Can a breastfeeding woman take Fluoxetine (Prozac)?
Caution is advised with breastfeeding since fluoxetine does pass into breast milk. If your doctor or healthcare provider says your baby is healthy, fluoxetine can be used during breastfeeding. It has been used in many breastfeeding mothers without any problems. Fluoxetine passes into breast milk, usually in small amounts.
What Are The Possible Side Effects Of Fluoxetine (Prozac)?
Fluoxetine (Prozac) may cause side effects. Tell your doctor if any of these symptoms are severe or do not go away:
• changes in sex drive or ability
• difficulty falling asleep or staying asleep
• dry mouth
• excessive sweating
• headache, confusion, weakness, difficulty concentrating, or memory problems
• loss of appetite
• uncontrollable shaking of a part of the body
• weight loss
Some side effects can be serious. If you experience any of the following symptoms, call your doctor immediately:
• abnormal bleeding or bruising
• agitation, fever, sweating, confusion, fast or irregular heartbeat, shivering, severe muscle stiffness or twitching, hallucinations, loss of coordination, nausea, vomiting, or diarrhea
• difficulty breathing or swallowing
• dizziness or fainting
• fast, slow, or irregular heartbeat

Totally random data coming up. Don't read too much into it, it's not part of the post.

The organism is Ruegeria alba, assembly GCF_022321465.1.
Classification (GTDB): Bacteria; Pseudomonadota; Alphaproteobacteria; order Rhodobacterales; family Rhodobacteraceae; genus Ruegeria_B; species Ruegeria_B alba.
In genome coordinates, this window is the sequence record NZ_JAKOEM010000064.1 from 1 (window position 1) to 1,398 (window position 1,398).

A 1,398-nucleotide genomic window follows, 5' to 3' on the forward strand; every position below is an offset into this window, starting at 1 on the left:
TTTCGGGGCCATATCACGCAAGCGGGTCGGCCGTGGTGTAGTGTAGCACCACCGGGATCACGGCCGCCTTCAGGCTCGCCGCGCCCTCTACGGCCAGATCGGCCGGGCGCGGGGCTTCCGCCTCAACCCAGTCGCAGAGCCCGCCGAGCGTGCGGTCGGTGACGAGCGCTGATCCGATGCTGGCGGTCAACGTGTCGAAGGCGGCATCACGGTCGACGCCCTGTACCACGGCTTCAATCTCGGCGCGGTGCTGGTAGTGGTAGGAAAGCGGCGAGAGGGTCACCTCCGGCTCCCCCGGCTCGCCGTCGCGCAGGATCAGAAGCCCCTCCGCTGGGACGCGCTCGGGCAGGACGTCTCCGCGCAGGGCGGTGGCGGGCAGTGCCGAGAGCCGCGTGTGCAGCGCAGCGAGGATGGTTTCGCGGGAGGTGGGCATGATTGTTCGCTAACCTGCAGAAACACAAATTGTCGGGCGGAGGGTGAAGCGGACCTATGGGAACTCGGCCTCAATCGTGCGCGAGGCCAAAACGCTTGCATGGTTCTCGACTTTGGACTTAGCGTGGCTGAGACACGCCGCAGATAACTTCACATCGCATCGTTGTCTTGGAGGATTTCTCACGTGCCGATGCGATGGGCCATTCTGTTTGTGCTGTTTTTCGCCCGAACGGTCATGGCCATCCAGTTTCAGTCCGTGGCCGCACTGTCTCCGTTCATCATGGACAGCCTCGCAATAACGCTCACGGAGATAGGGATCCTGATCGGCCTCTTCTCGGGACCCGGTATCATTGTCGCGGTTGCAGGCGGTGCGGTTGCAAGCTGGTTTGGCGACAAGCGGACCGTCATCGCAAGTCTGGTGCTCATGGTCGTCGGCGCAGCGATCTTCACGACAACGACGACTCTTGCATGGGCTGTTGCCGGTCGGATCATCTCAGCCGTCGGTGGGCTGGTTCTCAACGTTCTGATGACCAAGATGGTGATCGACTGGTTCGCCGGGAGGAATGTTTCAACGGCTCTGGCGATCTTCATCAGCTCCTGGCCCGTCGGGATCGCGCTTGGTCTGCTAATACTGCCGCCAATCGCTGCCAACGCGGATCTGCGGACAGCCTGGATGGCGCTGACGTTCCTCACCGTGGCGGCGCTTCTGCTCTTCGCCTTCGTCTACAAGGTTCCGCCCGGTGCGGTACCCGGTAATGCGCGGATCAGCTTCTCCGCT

• hives or blisters
• joint pain
• shortness of breath
• swelling of the face, throat, tongue, lips, eyes, hands, feet, ankles, or lower legs
Fluoxetine (Prozac) may decrease appetite and cause weight loss in children. Your child’s doctor will watch his or her growth carefully. Talk to your child’s doctor if you have concerns about your child’s growth or weight while he or she is taking this medication. Talk to your child’s doctor about the risks of giving fluoxetine to your child.
Fluoxetine may cause other side effects. Call your doctor if you have any unusual problems while taking this medication
Is Fluoxetine (Prozac) a safe medication?
This medication is safe to use when taken as prescribed. However, Fluoxetine (Prozac) may cause low sodium blood levels (symptoms of low sodium levels may include headache, weakness, difficulty concentrating and remembering), teeth grinding, angle-closure glaucoma (symptoms of angle-closure glaucoma may include eye pain, changes in vision, swelling or redness in or around the eye), serotonin syndrome (symptoms may include shivering, diarrhea, confusion, severe muscle tightness, fever, seizures, and death), seizure, QT prolongation and ventricular arrhythmia including Torsades de Pointes (changes in the electrical activity of your heart; symptoms may include fast, slow or irregular heartbeat, shortness of breath, and dizziness or fainting).